People like absolutes. Absolutes are comforting. Absolutes make things sound reliable, and what a lot of people want out of training is to hear that fighting isn't as unreliable as it seems. Always go for the groin, because that will incapacitate anyone. Never go for the groin, it's too predictable/will piss of the bad guy. If you hit this point at this angle, you'll knock anyone out. And so on.
Unfortunately, they're usually mostly bullshit.
There's always exceptions; the one absolute that I'm conscious of teaching is that you should never let yourself be moved to a secondary crime scene. That is an absolute, and I think it's a pretty good one, but I'm sure there's someone out there who can come up with a scenario where that isn't true. I might be able to if I think hard enough, but I suspect it gets pretty convoluted. Once you get past that, I try to stay away from them, mostly because reality, in my experience and observation, isn't that absolute. I've been kicked in the groin (without a cup on) and kept sparring/drilling. I've also been grazed while wearing a cup and dropped like a stone. I've seen little guys shrug off punches that made big guys sit down.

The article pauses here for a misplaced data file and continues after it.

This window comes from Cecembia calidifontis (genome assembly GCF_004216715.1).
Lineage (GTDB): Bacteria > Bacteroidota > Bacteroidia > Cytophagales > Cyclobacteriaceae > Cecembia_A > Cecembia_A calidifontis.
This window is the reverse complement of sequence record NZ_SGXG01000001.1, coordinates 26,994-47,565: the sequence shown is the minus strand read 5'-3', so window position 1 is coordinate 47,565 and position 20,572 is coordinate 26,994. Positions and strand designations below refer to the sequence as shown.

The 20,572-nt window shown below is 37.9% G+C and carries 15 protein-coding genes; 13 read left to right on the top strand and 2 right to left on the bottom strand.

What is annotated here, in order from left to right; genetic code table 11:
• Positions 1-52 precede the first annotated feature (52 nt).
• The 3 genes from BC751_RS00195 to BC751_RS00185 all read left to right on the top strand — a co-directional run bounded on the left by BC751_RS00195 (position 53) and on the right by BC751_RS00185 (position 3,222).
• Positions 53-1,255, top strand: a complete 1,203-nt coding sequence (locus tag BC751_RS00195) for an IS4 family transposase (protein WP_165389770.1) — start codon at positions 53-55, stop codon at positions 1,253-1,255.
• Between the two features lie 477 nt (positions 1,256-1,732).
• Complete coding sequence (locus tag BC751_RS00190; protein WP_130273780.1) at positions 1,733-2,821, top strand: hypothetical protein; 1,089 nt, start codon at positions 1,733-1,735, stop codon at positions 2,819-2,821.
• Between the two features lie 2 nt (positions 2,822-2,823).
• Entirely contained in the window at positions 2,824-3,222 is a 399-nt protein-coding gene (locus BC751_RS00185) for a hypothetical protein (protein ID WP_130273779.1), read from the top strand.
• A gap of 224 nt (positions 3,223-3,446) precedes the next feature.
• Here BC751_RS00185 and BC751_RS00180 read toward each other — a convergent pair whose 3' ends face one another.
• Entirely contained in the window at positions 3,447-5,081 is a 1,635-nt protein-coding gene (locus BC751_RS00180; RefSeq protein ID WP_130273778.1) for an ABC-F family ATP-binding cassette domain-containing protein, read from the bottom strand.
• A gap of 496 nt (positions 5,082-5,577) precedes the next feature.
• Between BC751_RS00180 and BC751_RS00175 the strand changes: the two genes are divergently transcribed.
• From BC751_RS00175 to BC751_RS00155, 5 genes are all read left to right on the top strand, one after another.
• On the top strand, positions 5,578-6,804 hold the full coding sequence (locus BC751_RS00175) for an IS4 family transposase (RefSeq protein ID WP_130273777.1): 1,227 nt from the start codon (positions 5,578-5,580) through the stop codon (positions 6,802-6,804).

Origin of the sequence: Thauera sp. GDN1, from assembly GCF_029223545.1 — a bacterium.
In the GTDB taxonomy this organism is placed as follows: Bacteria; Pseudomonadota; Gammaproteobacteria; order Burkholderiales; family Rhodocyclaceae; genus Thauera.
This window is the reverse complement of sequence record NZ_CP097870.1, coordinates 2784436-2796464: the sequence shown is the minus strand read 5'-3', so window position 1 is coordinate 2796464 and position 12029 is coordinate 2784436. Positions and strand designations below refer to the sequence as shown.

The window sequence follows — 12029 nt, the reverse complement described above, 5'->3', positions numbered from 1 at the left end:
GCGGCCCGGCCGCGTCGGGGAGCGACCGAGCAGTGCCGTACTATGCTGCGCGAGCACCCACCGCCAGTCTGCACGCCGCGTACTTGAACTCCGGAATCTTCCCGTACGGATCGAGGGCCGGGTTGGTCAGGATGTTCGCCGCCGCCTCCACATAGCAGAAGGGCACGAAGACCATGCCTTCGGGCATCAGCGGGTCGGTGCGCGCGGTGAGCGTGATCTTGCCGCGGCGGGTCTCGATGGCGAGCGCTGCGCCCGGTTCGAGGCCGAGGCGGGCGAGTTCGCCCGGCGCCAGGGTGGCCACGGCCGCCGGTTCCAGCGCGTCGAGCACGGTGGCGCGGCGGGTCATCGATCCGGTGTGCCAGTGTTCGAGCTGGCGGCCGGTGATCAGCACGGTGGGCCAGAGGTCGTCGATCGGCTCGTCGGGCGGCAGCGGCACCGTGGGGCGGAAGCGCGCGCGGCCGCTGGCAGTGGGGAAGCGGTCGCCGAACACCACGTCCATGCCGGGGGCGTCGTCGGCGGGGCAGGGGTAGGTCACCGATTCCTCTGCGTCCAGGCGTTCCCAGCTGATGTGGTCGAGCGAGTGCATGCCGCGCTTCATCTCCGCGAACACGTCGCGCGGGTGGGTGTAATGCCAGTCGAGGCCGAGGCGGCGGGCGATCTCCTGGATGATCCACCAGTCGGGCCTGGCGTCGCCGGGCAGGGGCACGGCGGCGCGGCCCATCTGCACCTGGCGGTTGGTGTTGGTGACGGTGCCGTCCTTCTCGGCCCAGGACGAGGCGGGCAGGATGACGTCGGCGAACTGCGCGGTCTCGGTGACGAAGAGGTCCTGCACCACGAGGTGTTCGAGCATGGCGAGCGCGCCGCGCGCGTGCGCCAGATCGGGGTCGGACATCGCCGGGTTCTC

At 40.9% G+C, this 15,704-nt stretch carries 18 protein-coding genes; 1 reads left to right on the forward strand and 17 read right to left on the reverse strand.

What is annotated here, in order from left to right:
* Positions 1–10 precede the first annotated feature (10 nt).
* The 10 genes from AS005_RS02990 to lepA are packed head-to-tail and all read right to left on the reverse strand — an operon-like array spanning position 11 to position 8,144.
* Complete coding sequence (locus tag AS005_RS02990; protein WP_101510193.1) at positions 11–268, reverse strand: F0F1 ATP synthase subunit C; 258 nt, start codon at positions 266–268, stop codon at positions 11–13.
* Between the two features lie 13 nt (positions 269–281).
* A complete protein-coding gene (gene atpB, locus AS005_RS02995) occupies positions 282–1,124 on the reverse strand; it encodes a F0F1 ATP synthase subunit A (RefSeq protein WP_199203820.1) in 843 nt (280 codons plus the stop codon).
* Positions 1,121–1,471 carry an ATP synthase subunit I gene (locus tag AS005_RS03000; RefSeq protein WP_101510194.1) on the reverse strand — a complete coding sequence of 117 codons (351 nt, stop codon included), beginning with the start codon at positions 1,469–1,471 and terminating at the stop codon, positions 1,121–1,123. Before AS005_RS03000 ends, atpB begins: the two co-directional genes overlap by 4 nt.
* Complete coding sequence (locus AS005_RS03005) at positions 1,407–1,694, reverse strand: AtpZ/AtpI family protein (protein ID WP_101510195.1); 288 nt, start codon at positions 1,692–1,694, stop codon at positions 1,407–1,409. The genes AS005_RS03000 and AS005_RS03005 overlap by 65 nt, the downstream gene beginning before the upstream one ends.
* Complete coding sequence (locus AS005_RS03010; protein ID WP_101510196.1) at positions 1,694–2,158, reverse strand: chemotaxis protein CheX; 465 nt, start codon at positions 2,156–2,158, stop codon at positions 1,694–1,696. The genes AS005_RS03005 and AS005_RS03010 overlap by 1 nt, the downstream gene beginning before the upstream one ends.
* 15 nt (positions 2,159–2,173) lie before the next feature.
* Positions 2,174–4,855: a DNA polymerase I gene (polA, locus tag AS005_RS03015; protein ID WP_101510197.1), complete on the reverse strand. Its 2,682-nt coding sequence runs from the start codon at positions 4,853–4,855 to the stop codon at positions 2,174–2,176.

And that's just the physical stuff. Start looking at verbal skills, awareness issues, and other larger questions, and things get vague fast. A successful defuse in one scenario might instigate violence in another. With the same scenario, but different participants. The joke that calmed down the last drunk who threatened you might send this one into a frothing rage.
If that's not comforting...it's not really meant to be. Violence is a big scary picture. If you've seen enough violence to not be scared by it (and I've met very few, if any, people who can make that claim), then violence is still scary for your students, and you should be teaching them how to manage that scary environment, not telling them that it isn't really scary because the good guys always win in the end.